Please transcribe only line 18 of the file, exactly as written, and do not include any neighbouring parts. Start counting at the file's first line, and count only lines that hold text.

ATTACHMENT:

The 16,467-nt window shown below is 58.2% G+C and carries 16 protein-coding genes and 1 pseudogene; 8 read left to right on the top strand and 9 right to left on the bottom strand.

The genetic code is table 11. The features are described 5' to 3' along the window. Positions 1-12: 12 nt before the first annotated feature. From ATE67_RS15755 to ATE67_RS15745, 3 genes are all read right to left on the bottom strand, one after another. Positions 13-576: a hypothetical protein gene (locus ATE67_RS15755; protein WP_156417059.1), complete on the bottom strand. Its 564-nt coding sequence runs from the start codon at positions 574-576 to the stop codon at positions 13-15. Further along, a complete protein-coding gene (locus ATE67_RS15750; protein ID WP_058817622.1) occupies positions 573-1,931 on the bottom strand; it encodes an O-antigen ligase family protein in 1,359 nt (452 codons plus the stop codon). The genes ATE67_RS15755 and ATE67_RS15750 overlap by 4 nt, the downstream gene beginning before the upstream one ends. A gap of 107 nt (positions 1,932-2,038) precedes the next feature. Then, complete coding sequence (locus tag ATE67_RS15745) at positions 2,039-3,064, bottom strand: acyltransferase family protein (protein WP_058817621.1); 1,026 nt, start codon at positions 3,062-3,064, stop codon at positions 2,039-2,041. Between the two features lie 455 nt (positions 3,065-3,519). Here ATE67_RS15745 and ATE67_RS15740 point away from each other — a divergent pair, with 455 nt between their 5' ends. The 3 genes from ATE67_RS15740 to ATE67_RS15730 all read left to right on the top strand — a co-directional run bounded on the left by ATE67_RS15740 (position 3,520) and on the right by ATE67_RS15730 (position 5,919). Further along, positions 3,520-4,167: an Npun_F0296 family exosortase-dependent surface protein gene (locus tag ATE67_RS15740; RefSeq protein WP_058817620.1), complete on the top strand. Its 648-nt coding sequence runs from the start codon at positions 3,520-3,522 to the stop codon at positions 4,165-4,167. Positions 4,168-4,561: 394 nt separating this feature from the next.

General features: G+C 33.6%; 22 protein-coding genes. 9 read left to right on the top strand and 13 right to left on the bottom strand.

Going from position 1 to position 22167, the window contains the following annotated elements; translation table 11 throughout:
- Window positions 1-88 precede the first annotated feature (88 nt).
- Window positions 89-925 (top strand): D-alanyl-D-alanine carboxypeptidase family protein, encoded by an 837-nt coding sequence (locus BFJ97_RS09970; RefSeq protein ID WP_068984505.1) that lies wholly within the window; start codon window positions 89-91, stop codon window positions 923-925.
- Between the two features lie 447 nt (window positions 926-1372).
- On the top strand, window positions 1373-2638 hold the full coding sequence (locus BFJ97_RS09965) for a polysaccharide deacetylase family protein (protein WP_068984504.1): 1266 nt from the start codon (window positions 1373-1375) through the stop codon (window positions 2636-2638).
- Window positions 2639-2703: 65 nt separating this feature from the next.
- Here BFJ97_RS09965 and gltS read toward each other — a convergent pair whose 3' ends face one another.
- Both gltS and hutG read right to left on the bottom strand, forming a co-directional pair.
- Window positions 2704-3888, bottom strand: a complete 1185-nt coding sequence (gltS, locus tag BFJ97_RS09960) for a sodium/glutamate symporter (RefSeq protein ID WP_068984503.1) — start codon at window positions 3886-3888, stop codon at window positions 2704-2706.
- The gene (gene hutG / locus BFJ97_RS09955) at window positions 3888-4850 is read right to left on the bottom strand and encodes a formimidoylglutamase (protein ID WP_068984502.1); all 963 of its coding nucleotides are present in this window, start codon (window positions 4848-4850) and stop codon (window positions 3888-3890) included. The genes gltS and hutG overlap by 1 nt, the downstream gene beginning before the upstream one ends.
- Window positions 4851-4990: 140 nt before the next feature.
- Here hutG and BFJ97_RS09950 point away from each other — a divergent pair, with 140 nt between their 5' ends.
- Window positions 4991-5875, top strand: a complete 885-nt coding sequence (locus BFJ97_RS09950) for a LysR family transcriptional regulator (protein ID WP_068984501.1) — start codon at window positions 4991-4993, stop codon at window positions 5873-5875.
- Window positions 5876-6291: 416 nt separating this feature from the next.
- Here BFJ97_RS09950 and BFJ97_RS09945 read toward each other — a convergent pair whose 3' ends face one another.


- Here BFJ97_RS09950 and BFJ97_RS09945 read toward each other — a convergent pair whose 3' ends face one another.